Managing Oneself by Peter F. Trucker



When I asked myself, "What does managing oneself even look like?" I came up with this characterization: It looks like creating a prosperous career, accomplishing continuous goals, being content with your life journey, and ultimately, knowing your essence to the core. Without asking yourself who you are at your core, you might spend your life going in the wrong direction, believing you are incompetent or becoming someone you don't like.

This book is small but filled with questions to spark introspection. I highly recommend this little book, but most importantly, really taking the time to answer these questions.

What Are My Strengths?


When you feel you appertain in a company, organization, or position that aligns with your strengths, your contributions will transcend.

One way to discover your strengths is through feedback analysis. Go to work on acquiring the skills and knowledge you need to realize your strengths fully. You can do this by writing down the outcome you expect, then 9-12 months later, compare the results.

Once you are fully aware of where your strengths lie, work on improving them. Comparing your expectations with your results also indicates what not to do. We have to be cognizant of things we have no chance of being remotely mediocre, and not pursue opportunities that will guarantee failure. One should waste as little effort as possible, improving areas of low competence because it takes far more energy to work to improve from incompetence to mediocrity than it takes to improve from first-rate performance to excellence.


It is equally essential to remedy the bad habits-the things you do or fail to do that inhibit your effectiveness and performance. By analyzing your strengths, you will begin to notice where your skills are lacking—Discover where your intellectual arrogance is causing disabling ignorance and overcome it. Peter gives the example of engineers giving up on attaining people skills, and human resources experts ignoring building their technology skills.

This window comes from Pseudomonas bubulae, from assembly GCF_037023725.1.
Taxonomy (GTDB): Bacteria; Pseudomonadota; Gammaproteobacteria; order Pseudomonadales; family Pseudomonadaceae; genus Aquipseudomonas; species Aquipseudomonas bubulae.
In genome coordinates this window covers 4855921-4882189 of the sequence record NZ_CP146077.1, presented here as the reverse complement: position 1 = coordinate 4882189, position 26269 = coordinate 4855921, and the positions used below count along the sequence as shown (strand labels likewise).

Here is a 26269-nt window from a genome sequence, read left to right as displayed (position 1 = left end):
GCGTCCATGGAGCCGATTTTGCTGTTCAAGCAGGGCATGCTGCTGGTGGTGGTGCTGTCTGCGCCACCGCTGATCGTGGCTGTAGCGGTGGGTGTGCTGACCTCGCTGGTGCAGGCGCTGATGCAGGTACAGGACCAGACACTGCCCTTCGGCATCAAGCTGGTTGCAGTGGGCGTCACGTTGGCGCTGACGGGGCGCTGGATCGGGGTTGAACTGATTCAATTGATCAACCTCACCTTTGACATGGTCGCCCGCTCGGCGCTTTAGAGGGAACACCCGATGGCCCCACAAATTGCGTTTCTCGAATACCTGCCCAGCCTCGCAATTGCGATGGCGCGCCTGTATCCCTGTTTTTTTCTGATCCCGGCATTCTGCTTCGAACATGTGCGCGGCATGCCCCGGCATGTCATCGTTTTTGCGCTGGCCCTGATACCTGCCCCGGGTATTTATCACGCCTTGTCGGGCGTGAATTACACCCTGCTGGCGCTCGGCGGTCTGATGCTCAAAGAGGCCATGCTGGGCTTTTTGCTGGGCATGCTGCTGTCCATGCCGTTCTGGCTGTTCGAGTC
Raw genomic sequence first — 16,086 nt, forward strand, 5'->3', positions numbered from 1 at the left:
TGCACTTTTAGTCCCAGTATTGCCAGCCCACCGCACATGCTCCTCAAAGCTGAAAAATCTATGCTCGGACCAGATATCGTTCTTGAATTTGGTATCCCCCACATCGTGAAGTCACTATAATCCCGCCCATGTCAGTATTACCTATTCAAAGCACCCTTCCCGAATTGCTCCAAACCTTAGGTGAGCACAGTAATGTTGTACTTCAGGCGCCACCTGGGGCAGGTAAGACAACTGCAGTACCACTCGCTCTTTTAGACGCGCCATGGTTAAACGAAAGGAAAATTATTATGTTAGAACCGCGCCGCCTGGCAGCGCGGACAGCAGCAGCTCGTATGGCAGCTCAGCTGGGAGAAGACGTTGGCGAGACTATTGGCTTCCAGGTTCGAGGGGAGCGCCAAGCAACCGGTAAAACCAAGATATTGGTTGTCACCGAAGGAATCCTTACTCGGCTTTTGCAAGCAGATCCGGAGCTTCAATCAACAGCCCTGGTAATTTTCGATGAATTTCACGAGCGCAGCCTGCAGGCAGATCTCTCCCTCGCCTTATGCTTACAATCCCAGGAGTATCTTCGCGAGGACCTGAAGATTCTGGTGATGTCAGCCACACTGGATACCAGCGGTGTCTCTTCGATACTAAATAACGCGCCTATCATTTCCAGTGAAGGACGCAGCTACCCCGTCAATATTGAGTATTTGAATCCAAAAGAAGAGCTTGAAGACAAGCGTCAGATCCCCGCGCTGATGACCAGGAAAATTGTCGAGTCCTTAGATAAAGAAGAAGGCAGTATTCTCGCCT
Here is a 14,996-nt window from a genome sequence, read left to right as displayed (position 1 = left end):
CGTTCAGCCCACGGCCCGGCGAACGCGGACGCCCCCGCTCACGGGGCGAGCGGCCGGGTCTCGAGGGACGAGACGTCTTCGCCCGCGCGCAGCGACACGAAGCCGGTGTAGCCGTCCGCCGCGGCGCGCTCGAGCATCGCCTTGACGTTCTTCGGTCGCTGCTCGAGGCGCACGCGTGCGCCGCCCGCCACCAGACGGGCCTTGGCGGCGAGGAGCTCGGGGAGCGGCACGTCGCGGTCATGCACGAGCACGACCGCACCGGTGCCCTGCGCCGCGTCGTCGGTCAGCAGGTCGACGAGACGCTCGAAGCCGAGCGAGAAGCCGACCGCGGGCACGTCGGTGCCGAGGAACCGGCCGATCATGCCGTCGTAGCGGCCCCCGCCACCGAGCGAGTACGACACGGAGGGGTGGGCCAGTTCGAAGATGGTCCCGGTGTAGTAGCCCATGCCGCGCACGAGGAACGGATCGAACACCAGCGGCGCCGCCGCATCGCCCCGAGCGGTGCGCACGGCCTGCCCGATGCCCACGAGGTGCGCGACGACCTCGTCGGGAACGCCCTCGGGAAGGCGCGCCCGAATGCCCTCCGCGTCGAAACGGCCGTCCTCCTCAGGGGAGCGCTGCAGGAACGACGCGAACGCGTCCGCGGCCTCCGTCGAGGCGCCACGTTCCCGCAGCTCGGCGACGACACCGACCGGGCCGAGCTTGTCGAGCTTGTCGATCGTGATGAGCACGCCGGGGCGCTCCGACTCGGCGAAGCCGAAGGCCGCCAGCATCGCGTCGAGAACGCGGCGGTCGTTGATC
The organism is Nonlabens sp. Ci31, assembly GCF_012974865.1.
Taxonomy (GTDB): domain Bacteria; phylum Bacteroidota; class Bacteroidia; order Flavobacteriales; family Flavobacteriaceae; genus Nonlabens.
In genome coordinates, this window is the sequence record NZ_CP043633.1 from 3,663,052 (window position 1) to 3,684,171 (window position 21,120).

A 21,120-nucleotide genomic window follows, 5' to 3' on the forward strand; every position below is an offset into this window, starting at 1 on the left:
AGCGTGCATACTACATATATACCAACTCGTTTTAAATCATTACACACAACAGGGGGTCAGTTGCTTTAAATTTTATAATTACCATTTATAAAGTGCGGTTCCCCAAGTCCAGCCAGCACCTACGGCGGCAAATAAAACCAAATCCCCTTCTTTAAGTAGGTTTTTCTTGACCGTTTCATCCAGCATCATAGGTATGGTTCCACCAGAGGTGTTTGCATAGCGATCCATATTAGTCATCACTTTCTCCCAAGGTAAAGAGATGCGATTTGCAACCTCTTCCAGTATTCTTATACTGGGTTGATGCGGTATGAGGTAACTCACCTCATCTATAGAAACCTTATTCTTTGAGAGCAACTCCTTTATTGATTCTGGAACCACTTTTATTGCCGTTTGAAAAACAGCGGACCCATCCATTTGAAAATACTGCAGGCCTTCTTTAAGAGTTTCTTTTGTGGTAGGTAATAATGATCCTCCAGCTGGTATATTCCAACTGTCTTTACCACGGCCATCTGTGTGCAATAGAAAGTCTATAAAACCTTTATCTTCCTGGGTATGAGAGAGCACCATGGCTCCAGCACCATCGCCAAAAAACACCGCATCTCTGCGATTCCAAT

How Do I Perform?

How one performs is a matter of personality. Here are some questions to determine what kind of performer you are: Are you a reader? A listener? A writer? If you are a reader more than a listener, but you rely on audible teachings from your professor, you may fail to read the textbook for a clearer, simpler explanation. Don't systematically displace your learning style. To manage yourself effectively, you also have to ask, Do I work well with people, or am I a loner? That question leads to additional questions. For example, If you do work well with others, in what capacity? Do you produce results as a decision-maker or as an advisor? If you thrive as the second in command, it will be a huge mistake to take on managerial positions.

Other questions to consider: Do I perform well under stress, or do I need a highly structured and predictable environment? Do I work best in a big organization or a small one?

The overarching message here is to not try to change who you are, but rather work hard to improve the way you perform.

What Are My Values?

Ethics requires that you ask yourself, what kind of person do I want to see in the mirror in the morning? Questioning your beliefs and what type of ethics you align with the most is important.

Working in a place where the values are misaligned will also lead to nonperformance. If a company doesn’t value work-life balance and you do, there will be resentment from both parties.

Sometimes you may realize that your strengths and how you perform align, but your values don’t. In that case, you will have to think about if devoting your life work is worth it if it sacrifices your values. Peter determined that he was not willing to make more money at the detriment of his relationships when he asked himself this question.


Where Do I Belong?

We need to know our strengths in order to know where we belong. A small number of people know very early where they belong.

Successful careers are not planned. They develop when people are prepared for opportunities because they know their strengths, their methods of work, and their values.

What Should I Contribute To?

Peter says that to answer this, you must address these three distinct elements:

1. What does the situation require?

2. Given my strengths, my way of performing, and my values, how can I make the greatest contribution to what needs to be done?

3. What results have to be achieved to make a difference?

It is rarely possible or even particularly fruitful to look too far ahead. A plan can usually cover no more than 18 months and still be reasonably clear and specific. The results should be hard to achieve, but they also should be within reach, should be meaningful and make a difference, should be visible and if at all possible, measurable.

From these 3 steps will come a course of action: what to do, where and how to start, and what goals and deadlines to set.

Responsibility for Relationships

The golden nugget in this book is to accept the fact that other people are as much individuals as you yourself are. They too have their strengths, ways of getting things done, and their values.

To be effective, therefore, you have to know the strengths, the performance modes, and the values of your co-workers